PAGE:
Really bad day. I donâ€™t want to talk about it. I do want to smoke, though. I really, really want to smoke. And I also, for some reason, really, really wanted battered fish cakes. Okay. Who am I fooling? I wanted goddamn frozen fish sticks. It was not just a want: it was a yearning, a desire, a craving, an absolute have-or-die need. I had not been able to get them out of my mind.
In between hating my day, I spent my time wishing for the Gorton’s fisherman to sail up to my house and unload a rowboat full of delicious (semi-) crispy pressed fish concoctions into my arms and press a kiss gently on my forehead. And then possibly do all the microwaving for me and then bring me a plate and a fork and a napkin and turn on the TV and change the channel when I tell him to and adjust the sound and tuck my feet in and then walk me to bed and plump my pillows and set the alarm and sing me to beautiful fish-scented, deep-fried sleep, with my belly full of delicious fish sticks. That is my idea of heaven. Especially the fish sticks part.
I rushed home after work, because in the face of the eminent
possibility of being home and not upright or clothed, all I wanted in
the world was, in fact, to be lying down and not wearing pants, somehow
stupidly forgetting that what I really wanted was to stop at the
grocery store and load up an entire cart of yellow boxes. I stopped at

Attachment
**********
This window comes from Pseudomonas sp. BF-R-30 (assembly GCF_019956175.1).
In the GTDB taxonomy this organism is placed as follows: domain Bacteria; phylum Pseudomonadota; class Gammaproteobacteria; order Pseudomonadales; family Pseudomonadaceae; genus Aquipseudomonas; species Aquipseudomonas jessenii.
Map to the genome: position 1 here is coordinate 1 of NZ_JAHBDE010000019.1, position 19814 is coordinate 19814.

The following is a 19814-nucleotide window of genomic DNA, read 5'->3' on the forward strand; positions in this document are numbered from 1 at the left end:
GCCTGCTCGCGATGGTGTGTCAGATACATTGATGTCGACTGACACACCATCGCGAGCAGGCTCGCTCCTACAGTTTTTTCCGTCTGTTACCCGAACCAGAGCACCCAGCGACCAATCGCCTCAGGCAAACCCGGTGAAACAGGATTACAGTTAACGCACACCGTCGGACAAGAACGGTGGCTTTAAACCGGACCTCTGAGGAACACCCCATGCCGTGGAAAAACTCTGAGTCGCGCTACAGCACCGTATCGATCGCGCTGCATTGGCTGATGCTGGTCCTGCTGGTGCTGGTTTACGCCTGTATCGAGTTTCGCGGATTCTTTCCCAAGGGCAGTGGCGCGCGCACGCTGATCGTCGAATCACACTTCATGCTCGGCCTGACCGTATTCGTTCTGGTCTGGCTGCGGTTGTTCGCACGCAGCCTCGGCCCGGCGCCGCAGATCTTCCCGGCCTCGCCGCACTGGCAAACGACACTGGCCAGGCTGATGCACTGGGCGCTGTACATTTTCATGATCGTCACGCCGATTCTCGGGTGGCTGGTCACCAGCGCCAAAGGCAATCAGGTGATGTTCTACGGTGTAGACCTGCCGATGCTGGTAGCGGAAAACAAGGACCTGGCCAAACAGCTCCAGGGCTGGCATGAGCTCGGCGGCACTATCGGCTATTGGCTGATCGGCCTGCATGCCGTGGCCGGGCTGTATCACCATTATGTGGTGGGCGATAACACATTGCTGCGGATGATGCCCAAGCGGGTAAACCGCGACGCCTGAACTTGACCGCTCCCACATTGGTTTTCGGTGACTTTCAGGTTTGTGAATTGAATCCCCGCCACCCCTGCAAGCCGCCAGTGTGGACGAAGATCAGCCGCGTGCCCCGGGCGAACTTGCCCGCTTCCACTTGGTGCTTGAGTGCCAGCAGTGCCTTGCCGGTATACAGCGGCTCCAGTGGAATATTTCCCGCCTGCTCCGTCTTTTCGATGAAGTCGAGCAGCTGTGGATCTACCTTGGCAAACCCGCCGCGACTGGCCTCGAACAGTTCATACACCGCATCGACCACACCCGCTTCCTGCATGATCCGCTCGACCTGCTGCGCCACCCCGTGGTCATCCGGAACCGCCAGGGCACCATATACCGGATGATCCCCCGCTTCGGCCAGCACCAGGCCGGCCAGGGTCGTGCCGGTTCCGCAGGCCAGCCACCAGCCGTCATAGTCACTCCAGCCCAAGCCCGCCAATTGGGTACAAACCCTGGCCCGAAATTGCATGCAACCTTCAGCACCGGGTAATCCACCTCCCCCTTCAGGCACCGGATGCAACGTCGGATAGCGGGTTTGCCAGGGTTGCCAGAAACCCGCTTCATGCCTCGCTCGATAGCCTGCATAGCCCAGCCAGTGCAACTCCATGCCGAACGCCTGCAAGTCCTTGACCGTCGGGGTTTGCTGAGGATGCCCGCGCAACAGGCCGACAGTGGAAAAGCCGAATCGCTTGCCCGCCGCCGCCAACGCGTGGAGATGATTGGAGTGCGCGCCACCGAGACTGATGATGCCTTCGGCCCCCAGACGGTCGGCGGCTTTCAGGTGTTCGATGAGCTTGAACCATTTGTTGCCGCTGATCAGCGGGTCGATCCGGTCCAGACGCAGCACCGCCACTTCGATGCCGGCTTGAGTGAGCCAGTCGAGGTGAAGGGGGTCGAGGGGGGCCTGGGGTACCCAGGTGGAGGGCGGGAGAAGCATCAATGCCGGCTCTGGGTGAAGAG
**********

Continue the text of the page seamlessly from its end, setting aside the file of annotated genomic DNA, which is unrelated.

the corner store briefly, was stymied by their lack of fish happiness,
and stomped home, muttering under my breath, rassafrassan. I tried to
forget my fish stick jones, but I felt it still in my heart. Not even
the internet, or lying down, or Americaâ€™s Next Top Model, or writing
PAIN on my fists in black magic marker could take away my suffering.
And god forbid I put pants back on and go back out of the house,
because that was just the worst kind of thing I could ever imagine in
the history of the world. And there I was, stuck between desire and
bone-deep despair which had rendered me immobile (by which I mean
â€œlazyâ€), with no help on the horizon, no solution, no love.
I sprawled on the couch and thought about wailing, but did not have the
energy. My neighbor, who is both psychic and moving out tomorrow
morning, felt the radiation of my hopeless despondence through the
battered wooden floor of her apartment, and knocked on my door. I
stirred myself to answer, because even in the down-deep pits of
desolation, I am nothing if not unfailingly polite.
"Hi!" my neighbor said. "Would you like some bacon and some butter?"
"Sure!" I said, because that is the only way you respond when someone
offers you both bacon and butter, the two main food groups. I followed
her upstairs, my heart a little lighter for the upcoming bounty. She
opened her fridge and piled my arms with bacon, butter, a bag of pork
gyoza and then, "Oh!" she said, "These!" and these were fish sticks.
Sometimes, the universe loves me. A little bit.